DENVER – Alarm clocks come early in the professional bull riding world, it’s just part of the lifestyle.
Early flights, early training sessions, an early breakfast to get off on the right foot; the cowboy lifestyle doesn’t entertain much sleeping in. Snoozing alarm clocks won’t get you too far either, especially if you’re recovering from an injury.
But those aren’t the only reasons Chase Dougherty is up at 5 a.m. every day as he continues to recover from upper-body injuries he sustained in September riding for the Arizona Ridge Riders of the PBR Team Series.
“I’ve just been in the gym every day. Andrew Alvidrez has been really helping me out. Not just physically, but mentally too,” Dougherty said. “I go to the gym at five, he’ll go to the gym at like six or seven, we both get our own individual workouts in that way and then he’ll come over to the house in the afternoon, we get on the barrel and really, we more or less sit around and talk about bull riding. He really helps me keep the right attitude. That’s what my life has been for the last seven months, just that, every day.”
Dougherty wants to get healthy and make a run for the gold buckle, even if it means taking the slow and steady approach. Hanging out and training with the current No. 1 rider on the Unleash The Beast tour could certainly improve his chances, too.
“I’m going to take it slow. This will be my first one, then I won’t go to another one until Fort Worth on the 19th, then I’m actually going to take two weeks off and go to school and then when I get done with that, my first UTB as of right now is going to be Indianapolis (Jan. 28-29),” Dougherty said.
“I’m going to keep getting on practice bulls every week leading up to it, but if I feel like I need to get on some more bulls, I might wait another week or so, but right now that’s the plan.”
There wasn’t anything slow about his unorthodox return to the chutes, though, as the 24-year-old learned he would be inserted into the lineup that afternoon as an alternate after jumping in the truck with Ridge Riders temmate Ross Freeman on a whim to travel to the Mile High City.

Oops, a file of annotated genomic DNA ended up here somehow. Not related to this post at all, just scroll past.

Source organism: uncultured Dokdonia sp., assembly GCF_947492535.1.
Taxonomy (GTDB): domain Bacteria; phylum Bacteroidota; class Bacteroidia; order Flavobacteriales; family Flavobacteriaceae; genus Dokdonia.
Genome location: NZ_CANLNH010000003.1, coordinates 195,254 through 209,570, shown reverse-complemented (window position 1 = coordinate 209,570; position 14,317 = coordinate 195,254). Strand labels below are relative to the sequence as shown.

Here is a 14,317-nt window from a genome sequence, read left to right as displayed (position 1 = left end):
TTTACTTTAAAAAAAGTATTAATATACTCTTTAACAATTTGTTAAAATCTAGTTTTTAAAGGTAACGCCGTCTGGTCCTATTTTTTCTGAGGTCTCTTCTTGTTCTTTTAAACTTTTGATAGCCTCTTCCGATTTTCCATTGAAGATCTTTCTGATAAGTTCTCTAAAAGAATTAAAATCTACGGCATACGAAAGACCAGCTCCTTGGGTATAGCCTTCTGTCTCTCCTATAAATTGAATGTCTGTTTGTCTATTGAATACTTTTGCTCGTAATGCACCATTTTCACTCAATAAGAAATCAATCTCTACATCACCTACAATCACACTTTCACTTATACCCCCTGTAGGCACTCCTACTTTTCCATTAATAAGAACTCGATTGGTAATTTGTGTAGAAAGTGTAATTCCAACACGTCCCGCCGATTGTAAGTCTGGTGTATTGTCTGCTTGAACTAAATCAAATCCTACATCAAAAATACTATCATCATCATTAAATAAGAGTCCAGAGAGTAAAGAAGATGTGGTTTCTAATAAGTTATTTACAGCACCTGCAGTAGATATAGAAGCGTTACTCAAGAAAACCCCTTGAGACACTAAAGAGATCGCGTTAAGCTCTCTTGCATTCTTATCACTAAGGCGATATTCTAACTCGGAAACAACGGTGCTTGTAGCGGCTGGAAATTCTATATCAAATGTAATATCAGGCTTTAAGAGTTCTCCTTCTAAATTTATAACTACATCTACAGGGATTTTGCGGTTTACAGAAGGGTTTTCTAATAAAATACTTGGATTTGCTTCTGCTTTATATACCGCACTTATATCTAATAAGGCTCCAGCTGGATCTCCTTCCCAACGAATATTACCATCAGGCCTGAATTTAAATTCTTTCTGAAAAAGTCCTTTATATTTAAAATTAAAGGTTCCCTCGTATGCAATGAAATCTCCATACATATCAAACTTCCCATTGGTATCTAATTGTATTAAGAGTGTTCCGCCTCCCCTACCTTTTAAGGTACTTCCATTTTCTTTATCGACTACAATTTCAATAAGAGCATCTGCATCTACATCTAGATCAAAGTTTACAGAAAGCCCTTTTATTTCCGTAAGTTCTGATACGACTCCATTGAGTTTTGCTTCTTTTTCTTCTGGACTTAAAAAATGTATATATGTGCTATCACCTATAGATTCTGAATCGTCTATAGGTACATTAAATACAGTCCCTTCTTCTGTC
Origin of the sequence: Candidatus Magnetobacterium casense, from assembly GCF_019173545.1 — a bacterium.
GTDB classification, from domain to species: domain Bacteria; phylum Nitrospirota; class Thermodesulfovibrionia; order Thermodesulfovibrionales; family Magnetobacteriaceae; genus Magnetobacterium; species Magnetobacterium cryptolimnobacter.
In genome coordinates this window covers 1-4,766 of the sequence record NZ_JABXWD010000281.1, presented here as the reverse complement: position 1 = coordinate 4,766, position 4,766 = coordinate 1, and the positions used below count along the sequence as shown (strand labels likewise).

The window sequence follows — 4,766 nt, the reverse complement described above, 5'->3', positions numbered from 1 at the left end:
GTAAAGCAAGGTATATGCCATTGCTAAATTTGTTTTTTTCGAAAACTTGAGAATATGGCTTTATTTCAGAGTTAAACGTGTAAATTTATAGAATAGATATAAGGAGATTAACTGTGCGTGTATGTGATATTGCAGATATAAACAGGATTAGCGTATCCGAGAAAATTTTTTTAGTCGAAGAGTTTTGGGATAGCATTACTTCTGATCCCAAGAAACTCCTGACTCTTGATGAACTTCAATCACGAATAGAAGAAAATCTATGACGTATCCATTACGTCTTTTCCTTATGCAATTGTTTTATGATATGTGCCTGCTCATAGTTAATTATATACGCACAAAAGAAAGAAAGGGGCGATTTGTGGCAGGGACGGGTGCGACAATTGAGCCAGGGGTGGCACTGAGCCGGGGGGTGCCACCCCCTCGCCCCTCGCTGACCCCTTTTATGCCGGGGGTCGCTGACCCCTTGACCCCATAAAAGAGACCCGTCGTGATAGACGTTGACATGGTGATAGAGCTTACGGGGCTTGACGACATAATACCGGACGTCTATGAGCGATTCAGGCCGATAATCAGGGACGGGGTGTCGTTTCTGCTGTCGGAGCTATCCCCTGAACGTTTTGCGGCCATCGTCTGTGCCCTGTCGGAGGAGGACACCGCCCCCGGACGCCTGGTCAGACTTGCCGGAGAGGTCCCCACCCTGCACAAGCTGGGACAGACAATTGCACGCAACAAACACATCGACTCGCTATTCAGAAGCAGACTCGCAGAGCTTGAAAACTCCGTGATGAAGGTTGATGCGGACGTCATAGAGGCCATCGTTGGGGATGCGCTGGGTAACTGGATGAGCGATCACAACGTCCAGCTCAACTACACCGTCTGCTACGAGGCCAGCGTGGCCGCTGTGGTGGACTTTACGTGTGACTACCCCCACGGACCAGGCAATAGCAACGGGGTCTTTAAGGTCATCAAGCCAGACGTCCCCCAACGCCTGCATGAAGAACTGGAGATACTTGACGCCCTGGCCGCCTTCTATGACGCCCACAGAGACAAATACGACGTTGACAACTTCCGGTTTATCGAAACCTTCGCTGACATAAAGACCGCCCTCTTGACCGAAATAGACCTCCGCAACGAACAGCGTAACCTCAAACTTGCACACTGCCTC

“I don’t know why exactly, I just had a feeling that someone was going to back out,” Dougherty said. “This wasn’t even my bull, that bull was meant for someone else, but Ross knew there was a chance too, he invited me to jump in the truck and ride down here with him, so here I am.”
106 days removed from his last out, a Sept. 25 Bonus Round attempt for the Ridge Riders, when he was stepped on by Moonlight Party and immediately sent to the hospital; 206 days after recording his last qualified ride, an 83.75-point ride atop Yadi during a Teams preseason event June 17; 688 days (nearly two years!) after participating in his last Pendleton Whisky Velocity Tour event, which resulted in an 87-point effort aboard Driller, it had been a while since the Decatur, Texas, native had ridden a bull.
“The doctors basically told me ‘If you feel like you’re good to go, you’re good to go,’ and that was kind of the gist of it. They didn’t really tell me what to do specifically, it’s all been up to me whether or not I want to do it again,” Dougherty said.
None of that mattered on a chilly January night inside the Denver Coliseum as the 117th National Western Stock Show, presented by Centura, raged on Monday night.
Getting ready for his first attempt in more than four months, what goes through one’s head when returning from a dangerous wreck?
“Honestly, I try not to let anything going through my mind, I just try to trust God and trust the work that I’ve put in and really just take advantage of the opportunity God has given me,” Dougherty said.
Seemingly unbothered by the nature of his alternate status or the potential pressure associated with returning to the big stage for the first time in nearly four months, the cowboy readied and silently nodded his head.
Exiting the chutes in thrilling fashion, paired against Renegade for his Round 1 matchup, the 24-year-old bested his bovine opponent before being met with a rowdy applause. In lieu of celebrating his first qualified ride in nearly seven months, he ran right over to a front-row Cody Lambert, who seemed to offer him a mix of encouragement and immediate feedback as his welcome-back score was announced through the Coliseum.
After chatting with the PBR legend for a good 20 seconds, he dismounted from the edge of the arena and humbly made his way back to the locker room, receiving a few high-fives and smiles from competitors who understood how big of a ride that was for the returning cowboy.
He, Freeman and Lambert would later be seen taking in the rest of the contest within the rider hospitality area, a few of the many folks responsible for helping Dougherty’s recovery process over the past four months.
“Doug Champion, our team trainer, has helped me out a bit here lately and is starting to play a bigger role, but it was mainly just me and Andrew and a guy who keeps horses at my place, AP, Ace Pickens, he’s been helping me out a bunch, but it’s really been a lot of just me in the gym as far as rehab goes,” Dougherty said.
Dougherty’s 83-point score was good enough to earn the rider a fifth-place effort through the contest’s first night. After seeing 45 riders make an attempt Monday night, Round 1 will conclude Tuesday, Jan. 10, inside the Coliseum with the second batch of 45 riders set to compete beginning at 7 p.m. MT. Round 2, featuring the Top 30 riders from the opening go, will be paired with the championship round on Wednesday, Jan. 11.
For Dougherty, he’s just happy to be back in the chutes, and won’t be wasting any opportunities as he continues to strive for 100% health.
“I’ll be honest, there was a time I wasn’t sure if I was going to be able to ride bulls again, so being able to get the chance to do it again, I’m going to make sure I do it to the best of my ability.”
Article Courtesy of PBR
Photo courtesy of Todd Brewer/Bull Stock Media